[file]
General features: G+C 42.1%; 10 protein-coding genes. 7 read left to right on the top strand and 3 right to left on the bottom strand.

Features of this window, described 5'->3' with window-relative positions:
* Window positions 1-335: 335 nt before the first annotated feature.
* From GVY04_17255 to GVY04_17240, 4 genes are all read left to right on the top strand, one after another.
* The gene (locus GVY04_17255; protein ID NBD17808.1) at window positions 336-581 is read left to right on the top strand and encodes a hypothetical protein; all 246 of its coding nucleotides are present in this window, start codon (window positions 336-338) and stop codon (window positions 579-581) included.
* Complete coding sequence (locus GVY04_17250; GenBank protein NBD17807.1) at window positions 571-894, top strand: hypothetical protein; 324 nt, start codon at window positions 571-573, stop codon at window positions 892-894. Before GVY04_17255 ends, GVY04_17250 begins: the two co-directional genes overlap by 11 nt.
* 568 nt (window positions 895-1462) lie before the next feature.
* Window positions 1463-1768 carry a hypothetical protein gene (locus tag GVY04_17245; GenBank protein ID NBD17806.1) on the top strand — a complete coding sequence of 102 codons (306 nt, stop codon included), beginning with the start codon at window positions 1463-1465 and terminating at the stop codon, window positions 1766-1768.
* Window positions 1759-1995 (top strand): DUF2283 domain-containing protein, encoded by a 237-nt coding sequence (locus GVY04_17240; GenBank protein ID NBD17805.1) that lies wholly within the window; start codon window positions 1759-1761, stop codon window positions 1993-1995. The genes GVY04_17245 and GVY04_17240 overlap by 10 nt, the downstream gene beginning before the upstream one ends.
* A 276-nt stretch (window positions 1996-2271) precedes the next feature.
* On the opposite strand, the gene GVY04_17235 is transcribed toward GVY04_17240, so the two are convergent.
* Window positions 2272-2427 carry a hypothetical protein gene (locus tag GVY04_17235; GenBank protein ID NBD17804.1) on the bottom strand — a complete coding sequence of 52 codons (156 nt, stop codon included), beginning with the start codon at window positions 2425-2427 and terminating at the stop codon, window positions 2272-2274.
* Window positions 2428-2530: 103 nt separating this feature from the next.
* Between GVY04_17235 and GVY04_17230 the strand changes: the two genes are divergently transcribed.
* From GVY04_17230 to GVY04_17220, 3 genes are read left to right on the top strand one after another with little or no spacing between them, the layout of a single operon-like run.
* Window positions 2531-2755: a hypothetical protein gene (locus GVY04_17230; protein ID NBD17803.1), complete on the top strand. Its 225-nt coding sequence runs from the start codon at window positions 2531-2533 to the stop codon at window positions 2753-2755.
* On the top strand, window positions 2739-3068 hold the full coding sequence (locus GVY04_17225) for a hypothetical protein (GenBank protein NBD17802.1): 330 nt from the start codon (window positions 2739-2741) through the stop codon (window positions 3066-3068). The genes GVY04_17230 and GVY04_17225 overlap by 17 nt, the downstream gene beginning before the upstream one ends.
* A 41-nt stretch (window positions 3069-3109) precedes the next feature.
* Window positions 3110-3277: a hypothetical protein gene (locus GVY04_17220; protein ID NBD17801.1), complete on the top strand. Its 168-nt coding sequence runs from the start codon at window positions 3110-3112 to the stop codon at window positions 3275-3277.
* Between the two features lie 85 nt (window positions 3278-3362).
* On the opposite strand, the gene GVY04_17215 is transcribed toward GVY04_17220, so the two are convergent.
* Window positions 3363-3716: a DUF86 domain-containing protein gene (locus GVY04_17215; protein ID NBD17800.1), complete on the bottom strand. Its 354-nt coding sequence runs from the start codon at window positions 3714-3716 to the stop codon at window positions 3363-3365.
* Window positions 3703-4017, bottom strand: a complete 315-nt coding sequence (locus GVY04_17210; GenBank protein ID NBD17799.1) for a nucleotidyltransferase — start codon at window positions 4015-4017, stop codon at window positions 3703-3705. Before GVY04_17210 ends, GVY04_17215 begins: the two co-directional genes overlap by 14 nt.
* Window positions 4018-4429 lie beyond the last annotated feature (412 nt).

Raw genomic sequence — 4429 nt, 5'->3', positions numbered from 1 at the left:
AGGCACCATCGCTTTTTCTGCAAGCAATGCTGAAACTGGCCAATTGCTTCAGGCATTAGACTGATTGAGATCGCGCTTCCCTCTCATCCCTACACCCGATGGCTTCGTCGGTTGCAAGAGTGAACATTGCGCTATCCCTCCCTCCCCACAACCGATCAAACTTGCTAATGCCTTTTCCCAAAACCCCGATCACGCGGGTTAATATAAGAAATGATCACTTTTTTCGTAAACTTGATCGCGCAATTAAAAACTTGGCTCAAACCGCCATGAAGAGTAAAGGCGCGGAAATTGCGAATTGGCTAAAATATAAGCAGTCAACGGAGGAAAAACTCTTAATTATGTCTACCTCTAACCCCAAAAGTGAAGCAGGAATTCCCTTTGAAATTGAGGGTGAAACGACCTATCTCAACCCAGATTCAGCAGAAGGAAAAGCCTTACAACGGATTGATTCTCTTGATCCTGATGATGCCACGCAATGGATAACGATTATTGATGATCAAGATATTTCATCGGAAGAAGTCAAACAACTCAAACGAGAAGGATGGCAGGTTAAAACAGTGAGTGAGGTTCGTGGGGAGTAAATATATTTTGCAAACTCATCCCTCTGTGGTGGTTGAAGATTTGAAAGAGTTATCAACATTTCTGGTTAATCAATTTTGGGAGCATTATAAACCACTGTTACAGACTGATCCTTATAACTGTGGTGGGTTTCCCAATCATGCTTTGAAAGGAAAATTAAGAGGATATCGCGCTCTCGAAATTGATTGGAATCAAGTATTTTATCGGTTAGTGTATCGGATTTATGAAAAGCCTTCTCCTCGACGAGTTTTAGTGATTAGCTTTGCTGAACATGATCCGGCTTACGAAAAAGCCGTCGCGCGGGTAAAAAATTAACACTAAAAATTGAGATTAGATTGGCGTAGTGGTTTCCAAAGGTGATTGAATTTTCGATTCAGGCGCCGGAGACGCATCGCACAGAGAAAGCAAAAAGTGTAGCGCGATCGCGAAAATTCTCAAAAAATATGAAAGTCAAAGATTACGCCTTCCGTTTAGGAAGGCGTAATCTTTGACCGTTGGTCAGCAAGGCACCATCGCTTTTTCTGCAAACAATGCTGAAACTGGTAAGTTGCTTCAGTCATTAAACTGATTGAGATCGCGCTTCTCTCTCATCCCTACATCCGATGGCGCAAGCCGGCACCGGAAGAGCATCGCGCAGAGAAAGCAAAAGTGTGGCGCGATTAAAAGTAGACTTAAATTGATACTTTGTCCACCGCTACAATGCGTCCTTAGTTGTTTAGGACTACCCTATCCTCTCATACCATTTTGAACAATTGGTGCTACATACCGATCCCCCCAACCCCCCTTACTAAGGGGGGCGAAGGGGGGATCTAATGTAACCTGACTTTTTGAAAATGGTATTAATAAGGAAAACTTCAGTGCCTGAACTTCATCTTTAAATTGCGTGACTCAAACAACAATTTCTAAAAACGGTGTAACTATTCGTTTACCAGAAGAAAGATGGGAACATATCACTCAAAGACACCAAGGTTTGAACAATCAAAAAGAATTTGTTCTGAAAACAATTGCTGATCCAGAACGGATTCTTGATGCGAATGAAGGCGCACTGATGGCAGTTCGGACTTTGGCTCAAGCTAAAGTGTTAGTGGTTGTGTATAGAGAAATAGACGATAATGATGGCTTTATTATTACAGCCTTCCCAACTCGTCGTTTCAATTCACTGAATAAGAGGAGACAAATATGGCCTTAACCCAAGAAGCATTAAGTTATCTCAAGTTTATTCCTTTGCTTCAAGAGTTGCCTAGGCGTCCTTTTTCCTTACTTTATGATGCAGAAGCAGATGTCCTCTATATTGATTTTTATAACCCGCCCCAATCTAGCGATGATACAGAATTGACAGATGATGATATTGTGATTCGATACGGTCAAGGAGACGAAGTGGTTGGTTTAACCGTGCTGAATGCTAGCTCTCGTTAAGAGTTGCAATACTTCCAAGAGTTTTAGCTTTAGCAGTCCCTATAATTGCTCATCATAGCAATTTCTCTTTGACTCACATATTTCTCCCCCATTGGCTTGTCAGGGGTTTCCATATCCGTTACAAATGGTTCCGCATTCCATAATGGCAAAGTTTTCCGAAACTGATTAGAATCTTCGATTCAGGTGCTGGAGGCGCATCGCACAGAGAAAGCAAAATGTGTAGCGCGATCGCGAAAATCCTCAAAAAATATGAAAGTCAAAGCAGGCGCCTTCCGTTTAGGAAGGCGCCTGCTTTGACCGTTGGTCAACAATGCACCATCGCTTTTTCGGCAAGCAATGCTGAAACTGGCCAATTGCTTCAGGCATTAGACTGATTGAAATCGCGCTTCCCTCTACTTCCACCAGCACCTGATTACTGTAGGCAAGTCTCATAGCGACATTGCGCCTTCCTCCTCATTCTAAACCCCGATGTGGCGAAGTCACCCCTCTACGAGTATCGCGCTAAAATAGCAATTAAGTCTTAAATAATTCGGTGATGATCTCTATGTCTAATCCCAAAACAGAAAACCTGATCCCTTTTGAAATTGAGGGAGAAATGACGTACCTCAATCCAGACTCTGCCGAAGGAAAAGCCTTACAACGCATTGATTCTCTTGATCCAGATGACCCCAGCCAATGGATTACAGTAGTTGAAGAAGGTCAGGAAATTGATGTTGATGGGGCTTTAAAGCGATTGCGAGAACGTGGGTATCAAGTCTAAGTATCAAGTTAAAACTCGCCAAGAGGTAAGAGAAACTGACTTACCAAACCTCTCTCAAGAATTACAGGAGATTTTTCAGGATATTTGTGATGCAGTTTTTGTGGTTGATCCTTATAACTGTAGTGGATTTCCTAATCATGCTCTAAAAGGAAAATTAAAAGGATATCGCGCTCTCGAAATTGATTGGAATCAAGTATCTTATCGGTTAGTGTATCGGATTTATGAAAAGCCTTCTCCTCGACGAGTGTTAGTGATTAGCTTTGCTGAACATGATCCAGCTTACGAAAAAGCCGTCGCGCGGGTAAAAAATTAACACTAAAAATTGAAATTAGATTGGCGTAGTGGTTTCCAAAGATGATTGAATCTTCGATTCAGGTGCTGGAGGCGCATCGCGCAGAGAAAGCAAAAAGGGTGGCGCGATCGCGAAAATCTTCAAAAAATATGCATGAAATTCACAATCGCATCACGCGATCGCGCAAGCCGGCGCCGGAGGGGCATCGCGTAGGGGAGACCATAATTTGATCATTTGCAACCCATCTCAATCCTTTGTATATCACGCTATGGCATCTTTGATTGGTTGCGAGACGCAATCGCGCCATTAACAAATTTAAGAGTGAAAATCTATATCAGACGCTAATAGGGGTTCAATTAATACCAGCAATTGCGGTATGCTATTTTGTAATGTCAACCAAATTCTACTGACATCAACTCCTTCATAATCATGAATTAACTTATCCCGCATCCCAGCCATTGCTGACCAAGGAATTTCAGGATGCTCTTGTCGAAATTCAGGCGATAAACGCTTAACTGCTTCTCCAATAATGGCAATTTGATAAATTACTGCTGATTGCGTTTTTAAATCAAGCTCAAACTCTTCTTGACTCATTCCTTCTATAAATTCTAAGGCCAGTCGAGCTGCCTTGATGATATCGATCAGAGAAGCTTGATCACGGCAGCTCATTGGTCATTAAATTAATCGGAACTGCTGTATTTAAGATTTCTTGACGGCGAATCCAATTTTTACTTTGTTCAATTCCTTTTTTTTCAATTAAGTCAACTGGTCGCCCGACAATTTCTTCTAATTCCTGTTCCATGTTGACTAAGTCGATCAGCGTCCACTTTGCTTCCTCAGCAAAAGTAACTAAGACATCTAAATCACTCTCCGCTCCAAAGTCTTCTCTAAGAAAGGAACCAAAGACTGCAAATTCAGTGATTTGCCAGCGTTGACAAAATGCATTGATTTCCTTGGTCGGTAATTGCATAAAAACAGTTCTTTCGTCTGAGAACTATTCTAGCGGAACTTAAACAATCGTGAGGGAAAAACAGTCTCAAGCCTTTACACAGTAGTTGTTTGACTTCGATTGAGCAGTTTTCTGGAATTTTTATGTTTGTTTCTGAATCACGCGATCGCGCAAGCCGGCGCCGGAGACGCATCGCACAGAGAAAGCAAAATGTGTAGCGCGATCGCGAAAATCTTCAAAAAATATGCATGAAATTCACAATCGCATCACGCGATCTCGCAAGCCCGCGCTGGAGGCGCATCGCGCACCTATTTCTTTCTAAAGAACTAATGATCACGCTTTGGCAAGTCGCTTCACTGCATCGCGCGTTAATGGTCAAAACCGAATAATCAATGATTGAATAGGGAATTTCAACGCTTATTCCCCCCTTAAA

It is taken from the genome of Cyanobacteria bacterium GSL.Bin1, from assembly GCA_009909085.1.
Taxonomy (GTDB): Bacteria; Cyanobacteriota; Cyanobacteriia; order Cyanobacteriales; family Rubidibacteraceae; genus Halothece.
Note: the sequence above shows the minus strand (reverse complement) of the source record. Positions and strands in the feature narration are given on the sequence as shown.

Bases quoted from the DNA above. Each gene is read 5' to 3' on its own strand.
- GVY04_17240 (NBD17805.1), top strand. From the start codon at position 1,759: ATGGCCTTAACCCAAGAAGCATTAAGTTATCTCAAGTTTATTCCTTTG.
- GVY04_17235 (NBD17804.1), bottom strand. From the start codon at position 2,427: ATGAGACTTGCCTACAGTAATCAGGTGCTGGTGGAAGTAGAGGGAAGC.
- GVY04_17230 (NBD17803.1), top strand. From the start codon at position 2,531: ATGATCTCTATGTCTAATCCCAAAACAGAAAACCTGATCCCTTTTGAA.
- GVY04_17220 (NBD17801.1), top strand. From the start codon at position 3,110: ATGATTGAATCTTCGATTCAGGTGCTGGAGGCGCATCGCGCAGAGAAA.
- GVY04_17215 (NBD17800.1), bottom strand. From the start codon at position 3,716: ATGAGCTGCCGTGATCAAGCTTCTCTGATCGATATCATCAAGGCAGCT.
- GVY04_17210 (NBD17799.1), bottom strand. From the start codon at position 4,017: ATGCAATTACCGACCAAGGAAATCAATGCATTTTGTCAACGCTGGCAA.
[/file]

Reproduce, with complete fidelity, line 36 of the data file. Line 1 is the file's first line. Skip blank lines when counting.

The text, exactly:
- GVY04_17210 (NBD17799.1), bottom strand. From the start codon at position 4,017: ATGCAATTACCGACCAAGGAAATCAATGCATTTTGTCAACGCTGGCAA.